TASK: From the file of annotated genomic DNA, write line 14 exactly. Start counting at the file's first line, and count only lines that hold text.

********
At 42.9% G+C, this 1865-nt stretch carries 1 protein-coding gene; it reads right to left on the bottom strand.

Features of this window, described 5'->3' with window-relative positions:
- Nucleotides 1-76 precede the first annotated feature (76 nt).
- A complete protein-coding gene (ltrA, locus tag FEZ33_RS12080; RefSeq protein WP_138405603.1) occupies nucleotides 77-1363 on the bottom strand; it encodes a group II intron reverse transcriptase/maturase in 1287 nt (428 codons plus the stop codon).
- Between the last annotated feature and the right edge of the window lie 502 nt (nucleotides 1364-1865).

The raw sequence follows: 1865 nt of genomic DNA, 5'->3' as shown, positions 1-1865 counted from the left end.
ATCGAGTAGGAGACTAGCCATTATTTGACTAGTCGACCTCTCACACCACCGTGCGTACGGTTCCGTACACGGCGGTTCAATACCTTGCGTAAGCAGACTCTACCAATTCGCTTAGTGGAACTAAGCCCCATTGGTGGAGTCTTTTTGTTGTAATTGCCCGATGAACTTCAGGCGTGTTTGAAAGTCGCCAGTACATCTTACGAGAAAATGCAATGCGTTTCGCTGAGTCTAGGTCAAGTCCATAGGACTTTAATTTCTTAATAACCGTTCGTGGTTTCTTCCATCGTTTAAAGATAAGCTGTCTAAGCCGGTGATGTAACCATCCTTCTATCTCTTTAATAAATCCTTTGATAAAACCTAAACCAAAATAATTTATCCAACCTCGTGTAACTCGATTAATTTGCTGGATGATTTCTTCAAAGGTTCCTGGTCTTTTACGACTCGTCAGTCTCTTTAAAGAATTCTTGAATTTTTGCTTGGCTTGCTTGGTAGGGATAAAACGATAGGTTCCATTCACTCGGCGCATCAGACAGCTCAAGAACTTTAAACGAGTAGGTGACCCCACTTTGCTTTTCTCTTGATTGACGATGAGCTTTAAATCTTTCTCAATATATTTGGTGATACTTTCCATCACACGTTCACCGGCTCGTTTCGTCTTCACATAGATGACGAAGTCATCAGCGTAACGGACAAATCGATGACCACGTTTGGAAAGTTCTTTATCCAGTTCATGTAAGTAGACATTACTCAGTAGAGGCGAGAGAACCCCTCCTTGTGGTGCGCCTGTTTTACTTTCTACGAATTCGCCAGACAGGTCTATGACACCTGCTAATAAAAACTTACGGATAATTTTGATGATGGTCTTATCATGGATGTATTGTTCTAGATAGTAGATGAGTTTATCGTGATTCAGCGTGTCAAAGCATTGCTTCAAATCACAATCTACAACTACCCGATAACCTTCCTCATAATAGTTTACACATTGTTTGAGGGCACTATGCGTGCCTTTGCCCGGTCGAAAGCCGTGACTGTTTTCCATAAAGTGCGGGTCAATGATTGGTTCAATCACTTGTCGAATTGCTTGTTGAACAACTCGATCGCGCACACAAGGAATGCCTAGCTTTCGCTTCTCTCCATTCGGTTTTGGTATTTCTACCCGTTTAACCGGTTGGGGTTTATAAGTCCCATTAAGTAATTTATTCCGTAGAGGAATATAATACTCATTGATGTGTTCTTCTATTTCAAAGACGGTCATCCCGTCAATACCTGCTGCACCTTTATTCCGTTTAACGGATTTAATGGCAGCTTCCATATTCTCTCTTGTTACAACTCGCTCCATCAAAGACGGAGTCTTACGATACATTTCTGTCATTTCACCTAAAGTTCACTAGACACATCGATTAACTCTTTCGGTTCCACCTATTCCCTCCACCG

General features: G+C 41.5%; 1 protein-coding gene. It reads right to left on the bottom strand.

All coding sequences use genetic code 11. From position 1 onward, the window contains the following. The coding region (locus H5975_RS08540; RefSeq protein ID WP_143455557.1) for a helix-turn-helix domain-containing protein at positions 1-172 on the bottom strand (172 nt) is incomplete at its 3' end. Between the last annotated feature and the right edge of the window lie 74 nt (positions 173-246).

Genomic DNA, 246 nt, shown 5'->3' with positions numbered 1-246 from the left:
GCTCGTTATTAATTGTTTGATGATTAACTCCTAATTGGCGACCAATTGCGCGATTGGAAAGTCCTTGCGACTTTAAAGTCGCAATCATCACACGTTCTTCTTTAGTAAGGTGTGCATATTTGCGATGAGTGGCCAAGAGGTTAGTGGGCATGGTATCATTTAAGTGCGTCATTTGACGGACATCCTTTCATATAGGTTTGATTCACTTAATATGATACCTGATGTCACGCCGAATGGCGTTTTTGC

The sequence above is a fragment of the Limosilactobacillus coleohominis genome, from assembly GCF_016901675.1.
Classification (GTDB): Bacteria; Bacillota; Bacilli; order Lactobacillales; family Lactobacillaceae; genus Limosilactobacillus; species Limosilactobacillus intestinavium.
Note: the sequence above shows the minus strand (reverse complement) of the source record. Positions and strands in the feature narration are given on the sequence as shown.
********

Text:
Note: the sequence above shows the minus strand (reverse complement) of the source record. Positions and strands in the feature narration are given on the sequence as shown.